Rangefinder cameras come in many shapes. Some time ago I reviewed the old Voigtländer Vito CLR, which is one of many Voigtländer cameras from the 50’es and 60’es that I own. This time it is one from the Minolta Hi-Matic series, that was started in 1962 containing a selenium light meter just like the Voigtländer. But the camera this time is a newer model with production start in 1966, and like its predecessor the Hi-Matic 7 and 7s there is no selenium light meter. Conversion to battery driven light meters had begun, more precise especially in an old camera but also dependent on power.


The design is completely different than that of the Vito CLR, but now we are in shape where there was lots of competitors: Canon with their Cannot series, Yashica, Konica and many more.

Minolta Hi-Matic 9-1There are small differences between these cameras but much more in common:

  • A very “boxy” camera house, typically like a small brick with sharp edges, and a lens that depending on the aperture takes up most of the front from top to bottom.
  • A rangefinder that is coupled to the focus ring on the lens, though the focus ring sometimes are square against the camera body and sometimes right at the front of the lens.
  • Very often an eye for measuring the light that is placed inside the filter ring, which is an fine bonus as you can stick filters on the camera, and the light meter will se through this and take the effect into account.
  • With these cameras it also became common to have a hos shoe on top of the camera, whereas on older cameras it often was only a “cold shoe” that could hold the flash but couldn’t fire it.

The Hi-Matic 9 gives a sturdy impression when you get it in your hand. Solid and with a prominent lens that pays for its size by delivering fine results and a large aperture. Operating it is easy due to the very bright viewfinder, the large light meter indicator and the relatively visibly rangefinder vindow – though it has been seen even more visible in other cameras from the same time. This camera can’t be accused of being one of the smallest of its kind, but then generally speaking the smaller you find these kind of cameras the fewer settings can be manipulated by the user. And with the Minolta Hi-Matic 9 you have the opportunity to set everything according to your own likes. You can choose to set the aperture and let the camera decide the shutter speed, which will be shown in the viewfinder, or you choose the shutter speed and let the camera decide the aperture. Focus has to be set by you, that’s what the range finder is for, Minoltas first aufofocus camera didn’t arrive in this camera type before the Hi-Matic AF in 1979.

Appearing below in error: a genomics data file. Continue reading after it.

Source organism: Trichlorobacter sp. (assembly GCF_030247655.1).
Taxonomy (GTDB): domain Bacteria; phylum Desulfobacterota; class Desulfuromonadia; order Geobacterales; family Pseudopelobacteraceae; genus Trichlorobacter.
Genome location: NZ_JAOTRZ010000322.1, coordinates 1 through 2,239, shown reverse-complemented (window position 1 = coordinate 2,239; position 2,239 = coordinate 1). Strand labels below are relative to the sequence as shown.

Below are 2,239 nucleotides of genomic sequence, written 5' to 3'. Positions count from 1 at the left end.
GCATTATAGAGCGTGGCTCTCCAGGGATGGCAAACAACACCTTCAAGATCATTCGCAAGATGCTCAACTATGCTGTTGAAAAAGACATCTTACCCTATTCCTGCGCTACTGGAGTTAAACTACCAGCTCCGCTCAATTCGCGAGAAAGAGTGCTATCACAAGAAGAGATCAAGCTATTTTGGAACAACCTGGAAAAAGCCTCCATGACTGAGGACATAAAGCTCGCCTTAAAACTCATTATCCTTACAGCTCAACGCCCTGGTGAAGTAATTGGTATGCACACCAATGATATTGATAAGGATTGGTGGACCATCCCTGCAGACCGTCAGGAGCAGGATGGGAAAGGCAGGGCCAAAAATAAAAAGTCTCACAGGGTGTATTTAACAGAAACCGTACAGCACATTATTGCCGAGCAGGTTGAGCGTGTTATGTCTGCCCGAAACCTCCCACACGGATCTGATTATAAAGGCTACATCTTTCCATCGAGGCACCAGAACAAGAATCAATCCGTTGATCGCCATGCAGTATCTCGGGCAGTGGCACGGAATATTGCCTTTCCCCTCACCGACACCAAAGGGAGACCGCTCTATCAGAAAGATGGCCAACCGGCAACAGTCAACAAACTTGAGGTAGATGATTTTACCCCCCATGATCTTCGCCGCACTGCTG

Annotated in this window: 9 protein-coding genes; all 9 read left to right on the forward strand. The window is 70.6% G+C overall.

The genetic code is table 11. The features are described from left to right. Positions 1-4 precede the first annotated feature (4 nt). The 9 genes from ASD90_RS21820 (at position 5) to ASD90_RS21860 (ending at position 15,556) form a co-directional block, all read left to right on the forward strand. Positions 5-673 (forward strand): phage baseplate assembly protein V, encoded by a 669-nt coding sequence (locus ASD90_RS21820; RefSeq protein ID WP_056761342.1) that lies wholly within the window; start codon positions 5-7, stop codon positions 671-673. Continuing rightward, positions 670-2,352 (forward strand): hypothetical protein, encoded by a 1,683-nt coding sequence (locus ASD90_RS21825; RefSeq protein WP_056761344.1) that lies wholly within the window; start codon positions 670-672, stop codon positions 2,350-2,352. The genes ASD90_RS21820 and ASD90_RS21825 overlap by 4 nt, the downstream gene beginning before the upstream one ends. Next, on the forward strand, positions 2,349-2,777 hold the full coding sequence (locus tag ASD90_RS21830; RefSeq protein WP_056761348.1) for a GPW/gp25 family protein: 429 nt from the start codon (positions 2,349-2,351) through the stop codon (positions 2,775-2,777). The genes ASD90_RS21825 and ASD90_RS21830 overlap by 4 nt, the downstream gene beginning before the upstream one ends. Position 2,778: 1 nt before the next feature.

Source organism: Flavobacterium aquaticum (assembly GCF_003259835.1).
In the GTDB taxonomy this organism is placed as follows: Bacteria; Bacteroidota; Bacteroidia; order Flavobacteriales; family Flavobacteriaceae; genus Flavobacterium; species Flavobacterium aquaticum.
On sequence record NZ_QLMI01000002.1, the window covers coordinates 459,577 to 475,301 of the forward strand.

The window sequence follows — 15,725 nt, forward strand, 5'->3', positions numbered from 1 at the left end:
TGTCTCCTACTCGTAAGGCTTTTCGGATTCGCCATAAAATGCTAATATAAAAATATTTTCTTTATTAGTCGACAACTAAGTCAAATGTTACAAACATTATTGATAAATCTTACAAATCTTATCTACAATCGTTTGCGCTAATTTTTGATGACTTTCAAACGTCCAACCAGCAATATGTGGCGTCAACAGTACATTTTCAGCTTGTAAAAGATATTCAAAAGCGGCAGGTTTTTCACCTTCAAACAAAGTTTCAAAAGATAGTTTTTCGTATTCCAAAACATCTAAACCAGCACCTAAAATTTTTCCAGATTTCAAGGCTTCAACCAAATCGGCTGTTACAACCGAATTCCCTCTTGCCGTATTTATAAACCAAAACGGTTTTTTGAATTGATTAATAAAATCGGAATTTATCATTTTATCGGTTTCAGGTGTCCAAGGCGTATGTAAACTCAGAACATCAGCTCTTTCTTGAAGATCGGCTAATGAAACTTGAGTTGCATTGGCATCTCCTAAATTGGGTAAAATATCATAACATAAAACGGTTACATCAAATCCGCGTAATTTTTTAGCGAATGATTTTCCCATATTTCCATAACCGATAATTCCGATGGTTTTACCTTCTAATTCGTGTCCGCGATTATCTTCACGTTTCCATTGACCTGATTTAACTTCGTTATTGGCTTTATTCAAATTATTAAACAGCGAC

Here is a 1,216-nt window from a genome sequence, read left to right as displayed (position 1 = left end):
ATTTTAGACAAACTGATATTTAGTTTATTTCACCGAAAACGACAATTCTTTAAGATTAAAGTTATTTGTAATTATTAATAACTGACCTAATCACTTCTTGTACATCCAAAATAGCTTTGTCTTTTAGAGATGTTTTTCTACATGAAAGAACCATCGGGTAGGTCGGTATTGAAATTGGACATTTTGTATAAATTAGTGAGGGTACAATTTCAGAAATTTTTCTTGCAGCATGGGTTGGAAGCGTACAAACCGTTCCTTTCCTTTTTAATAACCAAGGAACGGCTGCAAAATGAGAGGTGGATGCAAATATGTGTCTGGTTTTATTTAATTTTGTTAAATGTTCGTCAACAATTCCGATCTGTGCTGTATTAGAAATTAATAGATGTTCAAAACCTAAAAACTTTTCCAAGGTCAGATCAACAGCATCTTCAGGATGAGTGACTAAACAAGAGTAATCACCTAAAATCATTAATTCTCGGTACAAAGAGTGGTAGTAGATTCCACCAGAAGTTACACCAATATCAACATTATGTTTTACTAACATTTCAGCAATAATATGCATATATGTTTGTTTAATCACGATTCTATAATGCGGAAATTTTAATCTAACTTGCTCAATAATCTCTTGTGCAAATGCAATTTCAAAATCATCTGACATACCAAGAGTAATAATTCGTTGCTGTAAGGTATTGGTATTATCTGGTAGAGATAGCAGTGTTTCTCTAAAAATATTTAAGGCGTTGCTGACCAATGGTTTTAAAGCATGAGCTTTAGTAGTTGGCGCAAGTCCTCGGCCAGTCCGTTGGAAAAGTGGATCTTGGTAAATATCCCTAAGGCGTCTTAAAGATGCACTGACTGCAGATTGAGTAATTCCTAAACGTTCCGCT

Quirks and problems

But these old cameras have their quirks and problems that show the age. My Minolta Hi-Matic 9 is no exception but off course that varies from specimen to specimen. My Hi-Matic 9 has three problems that I have decided to ignore for now.

  • The range finder is not completely precise adjusted, but luckily only in the vertical. I can live with that by adjusting the focus until the object in the range finder mirror is just above the object in the rest of the viewfinder.
  • The light meter underrates the brightness somewhat, but I know how much it is and I just add two light values. Anyway, I often use the Sunny 16 rule so it’s not a big deal.
  • The shutter that has values from 1 second to 1/500 and B is not quite reliable on the longer shutter times from 1/8 of a second. But then, I primarily use shutters time from 1/30 up to 1/500 and B, so why should i care? And the repair of this includes partly disassembling the lens, which so far I haven’t fancied during.